Many analysts today said the Reserve Bank committee's suggestion to keep consumer inflation at the Centre of its monetary policy-making indicates the hawkish stance of the central bank going ahead.
The RBI committee, headed by Deputy Governor Urijit Patel, was set up last September to revise and strengthen the monetary policy framework.
Yesterday, in its recommendation, the committee said inflation should be the 'nominal anchor' of the monetary policy framework, and it should be defined without any ambiguity.
"These recommendations clearly carry hawkish implications. After all, the December headline CPI rate of 9.9 per cent is well above the current 7.75 per cent repo rate. In other words the real policy rate is negative at a time when inflation is above even the temporary 8 per cent target rate," global brokerage Credit Suisse said in a note.
The panel recommended using CPI inflation as the new nominal anchor, as it is the closest reflection of cost of living and inflation expectations.
The panel suggested adopting a longer-term target of 4 per cent for CPI inflation with a band of +/- 2 per cent. Given the current elevated level of CPI inflation, the panel recommended a 12-month target of 8 per cent and 24-month target of 6 per cent, before the inflation target is formally adopted.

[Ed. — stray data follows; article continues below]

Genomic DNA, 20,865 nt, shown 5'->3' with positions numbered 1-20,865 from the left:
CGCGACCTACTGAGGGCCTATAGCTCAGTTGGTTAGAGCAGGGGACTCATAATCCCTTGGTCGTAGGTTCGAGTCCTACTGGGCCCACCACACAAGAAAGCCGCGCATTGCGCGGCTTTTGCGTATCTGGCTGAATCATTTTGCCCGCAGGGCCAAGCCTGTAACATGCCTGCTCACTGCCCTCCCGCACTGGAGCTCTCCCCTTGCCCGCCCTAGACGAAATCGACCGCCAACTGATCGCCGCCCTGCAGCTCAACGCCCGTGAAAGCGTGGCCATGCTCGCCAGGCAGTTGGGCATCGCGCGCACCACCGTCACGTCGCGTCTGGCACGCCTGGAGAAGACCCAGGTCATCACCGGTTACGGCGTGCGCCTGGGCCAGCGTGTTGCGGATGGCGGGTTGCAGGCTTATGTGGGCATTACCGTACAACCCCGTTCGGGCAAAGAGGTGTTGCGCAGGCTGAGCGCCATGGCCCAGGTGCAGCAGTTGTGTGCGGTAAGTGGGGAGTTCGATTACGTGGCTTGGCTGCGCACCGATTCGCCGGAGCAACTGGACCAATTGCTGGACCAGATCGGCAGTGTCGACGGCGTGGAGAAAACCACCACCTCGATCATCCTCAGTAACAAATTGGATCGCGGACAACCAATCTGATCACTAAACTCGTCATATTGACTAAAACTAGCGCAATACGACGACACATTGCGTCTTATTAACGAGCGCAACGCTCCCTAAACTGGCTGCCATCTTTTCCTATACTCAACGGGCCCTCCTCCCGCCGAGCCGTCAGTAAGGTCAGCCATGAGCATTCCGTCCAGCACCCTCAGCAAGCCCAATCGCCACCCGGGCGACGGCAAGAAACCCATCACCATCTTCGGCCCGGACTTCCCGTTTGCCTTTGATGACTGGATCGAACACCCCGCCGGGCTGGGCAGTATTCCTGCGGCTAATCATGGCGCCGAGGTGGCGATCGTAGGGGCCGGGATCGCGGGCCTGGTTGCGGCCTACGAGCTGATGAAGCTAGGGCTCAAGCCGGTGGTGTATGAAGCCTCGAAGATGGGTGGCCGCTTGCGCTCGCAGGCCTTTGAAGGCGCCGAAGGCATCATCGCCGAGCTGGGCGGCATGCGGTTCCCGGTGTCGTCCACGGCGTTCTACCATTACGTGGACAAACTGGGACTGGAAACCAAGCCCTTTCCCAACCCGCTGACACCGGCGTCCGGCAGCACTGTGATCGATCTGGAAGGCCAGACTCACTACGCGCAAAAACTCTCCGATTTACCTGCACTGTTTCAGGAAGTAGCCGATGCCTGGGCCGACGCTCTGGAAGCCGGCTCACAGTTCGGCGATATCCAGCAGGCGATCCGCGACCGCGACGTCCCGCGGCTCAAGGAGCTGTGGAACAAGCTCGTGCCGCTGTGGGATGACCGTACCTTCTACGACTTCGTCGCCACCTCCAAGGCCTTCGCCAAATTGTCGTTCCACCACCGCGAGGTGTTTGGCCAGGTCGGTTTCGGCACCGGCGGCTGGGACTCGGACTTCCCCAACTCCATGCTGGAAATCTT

However, some experts believe the panel recommendation for adopting monetary policy which is centred on inflation will be a shift from traditional policymaking and will also bring RBI policy calibration closer to the international practises.
"We see the RBI's shift to inflation targeting as a step in the right direction. The time span over which it can be achieved will vary according to a number of factors, such as the rains or the global growth cycle or oil prices," Bank of America Merrill Lynch said in a report.
Barclays, in a note, said for the RBI to become inflation targeting, as suggested by the panel, it needs active cooperation from the finance ministry.
"This will be crucial in removing administered prices and adhering to FRBM-defined fiscal deficit targets," Barclays said.